Smelting Pot: The Statue of Liberty and Copper, Promises and Dreams

Consider two terminals of American architecture, one positive, one negative, in an epicenter of global capital flows: a colossus and a void. By Dr. Jennifer Scappettone Department of English The University of Chicago Consider two terminals of American architecture, one positive, one negative, in an epicenter of global capital flows: a colossus and a void.[…]

How We Got the Statue of Liberty

It started with a small dinner party. By Dr. Suzy Evans, J.D. / 06.29.2018 Historian and Attorney Although historians don’t typically play the game of What If, it’s hard to know if the United States could have won independence from the British without the aid of the French. At critical times during the Revolutionary War, the French provided[…]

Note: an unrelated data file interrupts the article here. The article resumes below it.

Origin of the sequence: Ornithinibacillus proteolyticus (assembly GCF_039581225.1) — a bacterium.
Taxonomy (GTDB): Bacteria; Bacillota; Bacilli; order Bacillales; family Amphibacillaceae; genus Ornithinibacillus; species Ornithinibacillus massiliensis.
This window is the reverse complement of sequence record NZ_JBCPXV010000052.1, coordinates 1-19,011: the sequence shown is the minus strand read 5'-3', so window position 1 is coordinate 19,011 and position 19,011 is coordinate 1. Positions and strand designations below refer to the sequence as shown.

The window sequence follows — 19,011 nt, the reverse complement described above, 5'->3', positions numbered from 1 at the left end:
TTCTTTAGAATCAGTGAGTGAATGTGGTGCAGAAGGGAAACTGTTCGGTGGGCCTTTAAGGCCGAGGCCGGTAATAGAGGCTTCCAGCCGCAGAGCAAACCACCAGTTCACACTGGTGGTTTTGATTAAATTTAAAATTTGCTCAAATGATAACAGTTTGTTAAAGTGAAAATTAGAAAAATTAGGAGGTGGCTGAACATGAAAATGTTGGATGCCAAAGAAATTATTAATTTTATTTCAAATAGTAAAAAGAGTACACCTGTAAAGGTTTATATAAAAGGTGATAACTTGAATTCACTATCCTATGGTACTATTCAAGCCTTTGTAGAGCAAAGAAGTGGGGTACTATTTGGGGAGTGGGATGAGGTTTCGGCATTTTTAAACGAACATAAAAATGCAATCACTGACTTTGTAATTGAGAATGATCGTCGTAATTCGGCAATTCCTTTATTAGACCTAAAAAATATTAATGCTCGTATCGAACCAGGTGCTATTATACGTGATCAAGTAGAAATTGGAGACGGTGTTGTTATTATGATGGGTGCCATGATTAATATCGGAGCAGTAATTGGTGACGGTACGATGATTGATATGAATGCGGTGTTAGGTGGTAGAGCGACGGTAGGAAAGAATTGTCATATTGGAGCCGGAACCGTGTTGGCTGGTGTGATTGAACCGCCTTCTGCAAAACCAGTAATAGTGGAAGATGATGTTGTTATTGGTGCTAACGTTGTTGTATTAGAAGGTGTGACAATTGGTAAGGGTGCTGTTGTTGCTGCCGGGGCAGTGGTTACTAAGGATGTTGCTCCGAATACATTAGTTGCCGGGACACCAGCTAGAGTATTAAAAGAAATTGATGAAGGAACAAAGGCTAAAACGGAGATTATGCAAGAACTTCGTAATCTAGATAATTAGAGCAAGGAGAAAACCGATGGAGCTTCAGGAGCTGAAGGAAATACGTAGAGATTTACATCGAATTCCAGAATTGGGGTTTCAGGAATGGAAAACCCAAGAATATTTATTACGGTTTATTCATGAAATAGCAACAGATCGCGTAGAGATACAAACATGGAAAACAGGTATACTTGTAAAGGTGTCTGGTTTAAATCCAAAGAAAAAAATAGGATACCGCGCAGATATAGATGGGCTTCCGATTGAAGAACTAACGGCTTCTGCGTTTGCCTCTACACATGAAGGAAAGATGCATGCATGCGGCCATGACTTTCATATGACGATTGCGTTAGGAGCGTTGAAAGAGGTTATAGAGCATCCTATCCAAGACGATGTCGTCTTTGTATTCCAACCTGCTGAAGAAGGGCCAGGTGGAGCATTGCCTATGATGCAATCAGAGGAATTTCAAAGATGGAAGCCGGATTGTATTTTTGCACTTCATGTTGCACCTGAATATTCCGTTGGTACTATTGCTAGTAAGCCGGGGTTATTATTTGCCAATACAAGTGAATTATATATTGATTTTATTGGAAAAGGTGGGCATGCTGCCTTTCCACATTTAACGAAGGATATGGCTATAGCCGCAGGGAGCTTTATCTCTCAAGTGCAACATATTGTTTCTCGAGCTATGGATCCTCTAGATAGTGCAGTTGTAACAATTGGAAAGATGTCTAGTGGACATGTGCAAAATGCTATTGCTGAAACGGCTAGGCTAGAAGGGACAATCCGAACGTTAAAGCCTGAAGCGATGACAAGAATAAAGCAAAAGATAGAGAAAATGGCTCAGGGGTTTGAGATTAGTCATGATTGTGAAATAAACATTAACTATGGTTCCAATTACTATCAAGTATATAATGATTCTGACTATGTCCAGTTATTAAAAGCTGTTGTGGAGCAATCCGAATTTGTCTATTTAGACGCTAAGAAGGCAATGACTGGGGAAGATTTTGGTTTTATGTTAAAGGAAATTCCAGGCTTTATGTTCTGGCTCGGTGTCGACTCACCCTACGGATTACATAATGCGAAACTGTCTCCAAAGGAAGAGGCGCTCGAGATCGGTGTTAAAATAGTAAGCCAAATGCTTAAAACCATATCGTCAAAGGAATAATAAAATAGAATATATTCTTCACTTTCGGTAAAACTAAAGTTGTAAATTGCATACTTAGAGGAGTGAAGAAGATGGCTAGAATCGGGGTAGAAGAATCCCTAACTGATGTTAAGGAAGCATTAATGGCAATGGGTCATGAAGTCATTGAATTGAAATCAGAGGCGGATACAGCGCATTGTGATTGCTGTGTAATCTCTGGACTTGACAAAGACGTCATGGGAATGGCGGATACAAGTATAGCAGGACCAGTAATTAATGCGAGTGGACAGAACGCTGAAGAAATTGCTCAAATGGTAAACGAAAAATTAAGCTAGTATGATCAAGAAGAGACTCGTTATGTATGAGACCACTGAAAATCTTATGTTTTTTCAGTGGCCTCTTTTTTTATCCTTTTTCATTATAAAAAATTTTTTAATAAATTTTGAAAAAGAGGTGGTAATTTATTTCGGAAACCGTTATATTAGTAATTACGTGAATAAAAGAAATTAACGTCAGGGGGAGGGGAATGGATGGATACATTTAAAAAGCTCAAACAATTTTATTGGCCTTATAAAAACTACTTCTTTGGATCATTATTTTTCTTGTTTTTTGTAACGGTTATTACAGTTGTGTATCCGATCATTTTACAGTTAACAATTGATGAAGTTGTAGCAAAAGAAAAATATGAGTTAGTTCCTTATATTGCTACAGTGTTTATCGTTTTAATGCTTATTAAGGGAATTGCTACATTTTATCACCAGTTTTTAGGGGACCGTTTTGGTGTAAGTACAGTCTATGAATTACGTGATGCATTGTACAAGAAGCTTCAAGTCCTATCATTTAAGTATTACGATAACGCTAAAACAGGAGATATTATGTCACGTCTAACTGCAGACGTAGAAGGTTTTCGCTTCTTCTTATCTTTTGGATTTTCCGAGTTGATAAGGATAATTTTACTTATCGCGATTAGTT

The Librarians of Timbuktu

MALI – APRIL 01: Libraries of the desert: rediscovery and restoration of ancient Arab manuscripts in Bouj Beha, Mali in April, 2003 – Timbuktoo: Library of the Ahmed Baba Institute of Islamic advanced studies and research. A detailed view on the illumination of a Koran bought in Fes in 1223, for 40 golden mithqals. (Photo[…]

The Reformation and Sola Scriptura: Dividing a Movement

By Dr. Bruce Gordon / 10.27.2017 Titus Street Professor of Ecclesiastical History Yale Divinity School Yale University Perhaps the most well-known aspect of the Reformation was how it made the Bible available in the languages of lay people, an achievement iconically represented by Luther’s full translation that appeared in 1534. In 1950, the Yale historian[…]

Translating the Bible in the Reformation

William Tyndale / Wikimedia Commons By Dr. David Lyle Jeffrey / 10.14.2017 Distinguished Professor of Literature and the Humanities Director of Manuscript Research in Scripture and Tradition Baylor University The extraordinary popular excitement produced by the first printed vernacular translations of the Bible can seem rather a distant imagination for us today. It has, however,[…]